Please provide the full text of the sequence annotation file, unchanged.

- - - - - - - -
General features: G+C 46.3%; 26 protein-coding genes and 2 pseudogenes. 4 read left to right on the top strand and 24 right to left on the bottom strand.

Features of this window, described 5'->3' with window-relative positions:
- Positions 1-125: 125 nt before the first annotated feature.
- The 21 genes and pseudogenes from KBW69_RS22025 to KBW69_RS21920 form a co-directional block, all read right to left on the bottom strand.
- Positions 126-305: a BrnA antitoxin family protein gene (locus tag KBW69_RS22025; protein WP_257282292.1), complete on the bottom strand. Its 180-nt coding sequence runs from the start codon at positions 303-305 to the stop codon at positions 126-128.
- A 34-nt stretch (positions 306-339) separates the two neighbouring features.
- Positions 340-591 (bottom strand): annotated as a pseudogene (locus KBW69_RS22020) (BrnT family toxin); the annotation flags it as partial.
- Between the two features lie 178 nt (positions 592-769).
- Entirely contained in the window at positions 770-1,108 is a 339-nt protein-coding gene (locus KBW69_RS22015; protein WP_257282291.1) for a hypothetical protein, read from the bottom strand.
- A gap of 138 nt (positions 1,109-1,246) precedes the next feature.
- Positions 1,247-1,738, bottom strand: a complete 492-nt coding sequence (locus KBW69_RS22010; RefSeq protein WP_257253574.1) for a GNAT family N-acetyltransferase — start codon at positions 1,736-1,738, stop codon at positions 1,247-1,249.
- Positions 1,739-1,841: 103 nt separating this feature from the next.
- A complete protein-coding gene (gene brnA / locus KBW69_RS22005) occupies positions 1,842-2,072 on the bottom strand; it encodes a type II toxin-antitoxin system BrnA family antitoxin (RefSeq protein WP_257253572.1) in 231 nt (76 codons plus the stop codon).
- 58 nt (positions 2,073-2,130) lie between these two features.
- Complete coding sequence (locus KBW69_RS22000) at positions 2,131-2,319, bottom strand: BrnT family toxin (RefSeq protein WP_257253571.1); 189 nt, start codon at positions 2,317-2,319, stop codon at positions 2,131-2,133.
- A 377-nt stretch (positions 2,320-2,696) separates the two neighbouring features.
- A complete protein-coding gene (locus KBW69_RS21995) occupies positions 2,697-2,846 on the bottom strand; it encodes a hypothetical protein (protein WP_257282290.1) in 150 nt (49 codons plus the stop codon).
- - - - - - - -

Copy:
General features: G+C 46.3%; 26 protein-coding genes and 2 pseudogenes. 4 read left to right on the top strand and 24 right to left on the bottom strand.

Features of this window, described 5'->3' with window-relative positions:
- Positions 1-125: 125 nt before the first annotated feature.
- The 21 genes and pseudogenes from KBW69_RS22025 to KBW69_RS21920 form a co-directional block, all read right to left on the bottom strand.
- Positions 126-305: a BrnA antitoxin family protein gene (locus tag KBW69_RS22025; protein WP_257282292.1), complete on the bottom strand. Its 180-nt coding sequence runs from the start codon at positions 303-305 to the stop codon at positions 126-128.
- A 34-nt stretch (positions 306-339) separates the two neighbouring features.
- Positions 340-591 (bottom strand): annotated as a pseudogene (locus KBW69_RS22020) (BrnT family toxin); the annotation flags it as partial.
- Between the two features lie 178 nt (positions 592-769).
- Entirely contained in the window at positions 770-1,108 is a 339-nt protein-coding gene (locus KBW69_RS22015; protein WP_257282291.1) for a hypothetical protein, read from the bottom strand.
- A gap of 138 nt (positions 1,109-1,246) precedes the next feature.
- Positions 1,247-1,738, bottom strand: a complete 492-nt coding sequence (locus KBW69_RS22010; RefSeq protein WP_257253574.1) for a GNAT family N-acetyltransferase — start codon at positions 1,736-1,738, stop codon at positions 1,247-1,249.
- Positions 1,739-1,841: 103 nt separating this feature from the next.
- A complete protein-coding gene (gene brnA / locus KBW69_RS22005) occupies positions 1,842-2,072 on the bottom strand; it encodes a type II toxin-antitoxin system BrnA family antitoxin (RefSeq protein WP_257253572.1) in 231 nt (76 codons plus the stop codon).
- 58 nt (positions 2,073-2,130) lie between these two features.
- Complete coding sequence (locus KBW69_RS22000) at positions 2,131-2,319, bottom strand: BrnT family toxin (RefSeq protein WP_257253571.1); 189 nt, start codon at positions 2,317-2,319, stop codon at positions 2,131-2,133.
- A 377-nt stretch (positions 2,320-2,696) separates the two neighbouring features.
- A complete protein-coding gene (locus KBW69_RS21995) occupies positions 2,697-2,846 on the bottom strand; it encodes a hypothetical protein (protein WP_257282290.1) in 150 nt (49 codons plus the stop codon).